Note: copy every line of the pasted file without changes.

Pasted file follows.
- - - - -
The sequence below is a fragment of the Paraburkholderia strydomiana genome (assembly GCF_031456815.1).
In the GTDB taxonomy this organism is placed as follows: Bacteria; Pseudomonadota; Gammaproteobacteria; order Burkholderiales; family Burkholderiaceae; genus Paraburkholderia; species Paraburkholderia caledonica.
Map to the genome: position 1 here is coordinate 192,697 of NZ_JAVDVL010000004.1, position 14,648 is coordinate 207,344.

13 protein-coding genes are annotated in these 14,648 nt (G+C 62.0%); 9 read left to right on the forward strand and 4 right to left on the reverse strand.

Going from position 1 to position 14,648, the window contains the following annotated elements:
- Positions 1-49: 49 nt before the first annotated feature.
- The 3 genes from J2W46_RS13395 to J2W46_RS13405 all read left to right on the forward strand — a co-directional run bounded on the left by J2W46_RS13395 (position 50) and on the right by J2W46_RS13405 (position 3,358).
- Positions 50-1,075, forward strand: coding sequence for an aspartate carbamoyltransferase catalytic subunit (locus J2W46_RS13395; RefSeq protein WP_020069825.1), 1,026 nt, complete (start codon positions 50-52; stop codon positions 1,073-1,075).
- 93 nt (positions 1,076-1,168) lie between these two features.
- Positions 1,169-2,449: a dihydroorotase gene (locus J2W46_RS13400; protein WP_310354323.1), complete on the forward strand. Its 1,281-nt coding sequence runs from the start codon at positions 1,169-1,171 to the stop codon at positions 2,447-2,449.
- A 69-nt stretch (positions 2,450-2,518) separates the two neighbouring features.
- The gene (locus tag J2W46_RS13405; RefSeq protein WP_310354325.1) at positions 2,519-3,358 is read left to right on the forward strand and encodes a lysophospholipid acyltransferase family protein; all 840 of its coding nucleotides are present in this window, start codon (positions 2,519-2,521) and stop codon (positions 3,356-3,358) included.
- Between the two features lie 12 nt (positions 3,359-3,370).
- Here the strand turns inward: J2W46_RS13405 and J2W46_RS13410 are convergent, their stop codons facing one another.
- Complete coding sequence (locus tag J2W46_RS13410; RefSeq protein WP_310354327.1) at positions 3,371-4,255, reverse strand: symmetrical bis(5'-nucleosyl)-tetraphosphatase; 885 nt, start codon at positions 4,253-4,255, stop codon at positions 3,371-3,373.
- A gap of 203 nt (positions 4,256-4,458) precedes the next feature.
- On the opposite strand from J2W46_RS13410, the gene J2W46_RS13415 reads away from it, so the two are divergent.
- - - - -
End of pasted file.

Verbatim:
The sequence below is a fragment of the Paraburkholderia strydomiana genome (assembly GCF_031456815.1).
In the GTDB taxonomy this organism is placed as follows: Bacteria; Pseudomonadota; Gammaproteobacteria; order Burkholderiales; family Burkholderiaceae; genus Paraburkholderia; species Paraburkholderia caledonica.
Map to the genome: position 1 here is coordinate 192,697 of NZ_JAVDVL010000004.1, position 14,648 is coordinate 207,344.

13 protein-coding genes are annotated in these 14,648 nt (G+C 62.0%); 9 read left to right on the forward strand and 4 right to left on the reverse strand.

Going from position 1 to position 14,648, the window contains the following annotated elements:
- Positions 1-49: 49 nt before the first annotated feature.
- The 3 genes from J2W46_RS13395 to J2W46_RS13405 all read left to right on the forward strand — a co-directional run bounded on the left by J2W46_RS13395 (position 50) and on the right by J2W46_RS13405 (position 3,358).
- Positions 50-1,075, forward strand: coding sequence for an aspartate carbamoyltransferase catalytic subunit (locus J2W46_RS13395; RefSeq protein WP_020069825.1), 1,026 nt, complete (start codon positions 50-52; stop codon positions 1,073-1,075).
- 93 nt (positions 1,076-1,168) lie between these two features.
- Positions 1,169-2,449: a dihydroorotase gene (locus J2W46_RS13400; protein WP_310354323.1), complete on the forward strand. Its 1,281-nt coding sequence runs from the start codon at positions 1,169-1,171 to the stop codon at positions 2,447-2,449.
- A 69-nt stretch (positions 2,450-2,518) separates the two neighbouring features.
- The gene (locus tag J2W46_RS13405; RefSeq protein WP_310354325.1) at positions 2,519-3,358 is read left to right on the forward strand and encodes a lysophospholipid acyltransferase family protein; all 840 of its coding nucleotides are present in this window, start codon (positions 2,519-2,521) and stop codon (positions 3,356-3,358) included.
- Between the two features lie 12 nt (positions 3,359-3,370).
- Here the strand turns inward: J2W46_RS13405 and J2W46_RS13410 are convergent, their stop codons facing one another.
- Complete coding sequence (locus tag J2W46_RS13410; RefSeq protein WP_310354327.1) at positions 3,371-4,255, reverse strand: symmetrical bis(5'-nucleosyl)-tetraphosphatase; 885 nt, start codon at positions 4,253-4,255, stop codon at positions 3,371-3,373.
- A gap of 203 nt (positions 4,256-4,458) precedes the next feature.
- On the opposite strand from J2W46_RS13410, the gene J2W46_RS13415 reads away from it, so the two are divergent.